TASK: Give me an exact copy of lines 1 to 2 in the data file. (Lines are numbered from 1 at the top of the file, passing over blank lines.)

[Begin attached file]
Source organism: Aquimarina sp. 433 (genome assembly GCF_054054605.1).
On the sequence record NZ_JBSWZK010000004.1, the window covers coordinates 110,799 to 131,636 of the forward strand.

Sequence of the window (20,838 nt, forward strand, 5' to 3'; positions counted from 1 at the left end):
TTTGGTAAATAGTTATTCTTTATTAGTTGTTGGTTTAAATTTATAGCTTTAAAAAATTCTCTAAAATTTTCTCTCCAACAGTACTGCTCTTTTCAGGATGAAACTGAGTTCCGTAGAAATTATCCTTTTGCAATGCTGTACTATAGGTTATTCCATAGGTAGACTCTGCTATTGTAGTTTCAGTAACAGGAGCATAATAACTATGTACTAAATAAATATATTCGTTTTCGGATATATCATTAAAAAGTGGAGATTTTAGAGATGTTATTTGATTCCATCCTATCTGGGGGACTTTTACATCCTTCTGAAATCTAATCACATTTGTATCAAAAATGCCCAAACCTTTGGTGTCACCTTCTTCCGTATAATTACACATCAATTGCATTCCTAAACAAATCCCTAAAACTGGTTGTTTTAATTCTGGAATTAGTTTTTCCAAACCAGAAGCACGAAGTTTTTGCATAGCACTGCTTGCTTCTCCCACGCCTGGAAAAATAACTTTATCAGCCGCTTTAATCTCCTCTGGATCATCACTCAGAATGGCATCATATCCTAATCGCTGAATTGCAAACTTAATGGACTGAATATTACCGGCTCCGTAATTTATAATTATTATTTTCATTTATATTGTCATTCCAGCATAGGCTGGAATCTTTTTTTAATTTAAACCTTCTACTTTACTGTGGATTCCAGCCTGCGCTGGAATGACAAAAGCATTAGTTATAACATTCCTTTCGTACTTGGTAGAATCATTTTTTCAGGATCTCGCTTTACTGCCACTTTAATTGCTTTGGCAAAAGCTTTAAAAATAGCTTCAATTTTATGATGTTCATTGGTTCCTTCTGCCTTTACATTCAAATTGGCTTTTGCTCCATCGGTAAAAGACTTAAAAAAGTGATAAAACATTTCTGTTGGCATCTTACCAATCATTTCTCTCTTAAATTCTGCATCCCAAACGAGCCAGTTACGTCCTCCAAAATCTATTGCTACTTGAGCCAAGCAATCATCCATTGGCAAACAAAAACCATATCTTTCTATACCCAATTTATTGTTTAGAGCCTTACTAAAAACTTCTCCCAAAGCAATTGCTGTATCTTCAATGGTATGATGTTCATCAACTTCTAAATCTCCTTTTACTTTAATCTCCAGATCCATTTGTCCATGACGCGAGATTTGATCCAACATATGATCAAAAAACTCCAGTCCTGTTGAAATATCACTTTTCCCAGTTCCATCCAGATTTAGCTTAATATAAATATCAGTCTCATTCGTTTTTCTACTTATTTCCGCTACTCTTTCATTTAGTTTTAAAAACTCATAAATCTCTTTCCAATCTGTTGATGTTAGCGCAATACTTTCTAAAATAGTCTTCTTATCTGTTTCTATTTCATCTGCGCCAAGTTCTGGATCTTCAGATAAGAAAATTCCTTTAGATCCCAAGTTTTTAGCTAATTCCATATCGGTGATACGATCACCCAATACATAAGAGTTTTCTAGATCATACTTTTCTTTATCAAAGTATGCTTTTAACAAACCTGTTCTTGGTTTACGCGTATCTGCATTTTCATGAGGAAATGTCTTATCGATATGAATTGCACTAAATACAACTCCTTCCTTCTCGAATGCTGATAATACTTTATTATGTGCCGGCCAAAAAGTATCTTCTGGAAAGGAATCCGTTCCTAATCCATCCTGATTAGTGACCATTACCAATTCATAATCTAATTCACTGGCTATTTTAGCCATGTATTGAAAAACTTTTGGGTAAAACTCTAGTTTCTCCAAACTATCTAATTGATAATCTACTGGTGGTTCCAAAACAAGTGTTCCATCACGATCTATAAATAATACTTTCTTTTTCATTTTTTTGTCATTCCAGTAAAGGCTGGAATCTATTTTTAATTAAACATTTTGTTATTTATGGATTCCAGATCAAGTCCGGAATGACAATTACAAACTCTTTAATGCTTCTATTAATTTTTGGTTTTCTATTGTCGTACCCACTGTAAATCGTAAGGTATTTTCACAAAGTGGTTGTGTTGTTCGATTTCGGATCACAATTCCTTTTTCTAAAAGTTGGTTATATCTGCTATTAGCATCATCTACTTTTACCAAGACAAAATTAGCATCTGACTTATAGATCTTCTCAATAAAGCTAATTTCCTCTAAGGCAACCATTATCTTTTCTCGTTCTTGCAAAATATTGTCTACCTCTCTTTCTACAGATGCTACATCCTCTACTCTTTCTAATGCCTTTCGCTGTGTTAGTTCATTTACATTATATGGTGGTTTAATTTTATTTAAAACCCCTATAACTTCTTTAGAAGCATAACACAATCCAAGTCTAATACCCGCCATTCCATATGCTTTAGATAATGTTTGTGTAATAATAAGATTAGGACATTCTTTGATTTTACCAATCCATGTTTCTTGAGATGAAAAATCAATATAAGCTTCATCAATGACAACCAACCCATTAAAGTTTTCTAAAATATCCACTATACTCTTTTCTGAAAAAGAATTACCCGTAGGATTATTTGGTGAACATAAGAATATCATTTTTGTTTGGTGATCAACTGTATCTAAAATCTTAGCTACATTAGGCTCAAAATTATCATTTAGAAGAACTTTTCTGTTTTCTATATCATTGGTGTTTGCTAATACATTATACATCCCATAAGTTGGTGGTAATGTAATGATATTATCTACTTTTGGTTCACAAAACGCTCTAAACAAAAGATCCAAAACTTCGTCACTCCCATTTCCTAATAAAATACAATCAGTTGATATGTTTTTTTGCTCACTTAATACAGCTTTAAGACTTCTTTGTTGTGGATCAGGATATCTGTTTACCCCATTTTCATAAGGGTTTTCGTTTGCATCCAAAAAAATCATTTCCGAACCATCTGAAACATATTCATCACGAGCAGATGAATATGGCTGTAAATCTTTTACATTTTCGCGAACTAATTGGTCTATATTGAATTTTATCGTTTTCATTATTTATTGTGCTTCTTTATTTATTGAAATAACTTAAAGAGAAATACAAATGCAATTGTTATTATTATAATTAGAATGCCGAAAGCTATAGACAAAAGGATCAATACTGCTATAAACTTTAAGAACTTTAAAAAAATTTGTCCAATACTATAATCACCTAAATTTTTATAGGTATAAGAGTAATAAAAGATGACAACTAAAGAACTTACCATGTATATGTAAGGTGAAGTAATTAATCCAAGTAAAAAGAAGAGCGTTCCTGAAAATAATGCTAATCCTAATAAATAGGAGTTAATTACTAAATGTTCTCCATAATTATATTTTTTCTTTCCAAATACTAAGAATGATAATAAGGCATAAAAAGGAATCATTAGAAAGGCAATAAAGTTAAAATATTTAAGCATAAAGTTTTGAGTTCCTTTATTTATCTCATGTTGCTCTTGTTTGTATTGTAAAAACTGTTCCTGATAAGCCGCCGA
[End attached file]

Source organism: Aquimarina sp. 433 (genome assembly GCF_054054605.1).
On the sequence record NZ_JBSWZK010000004.1, the window covers coordinates 110,799 to 131,636 of the forward strand.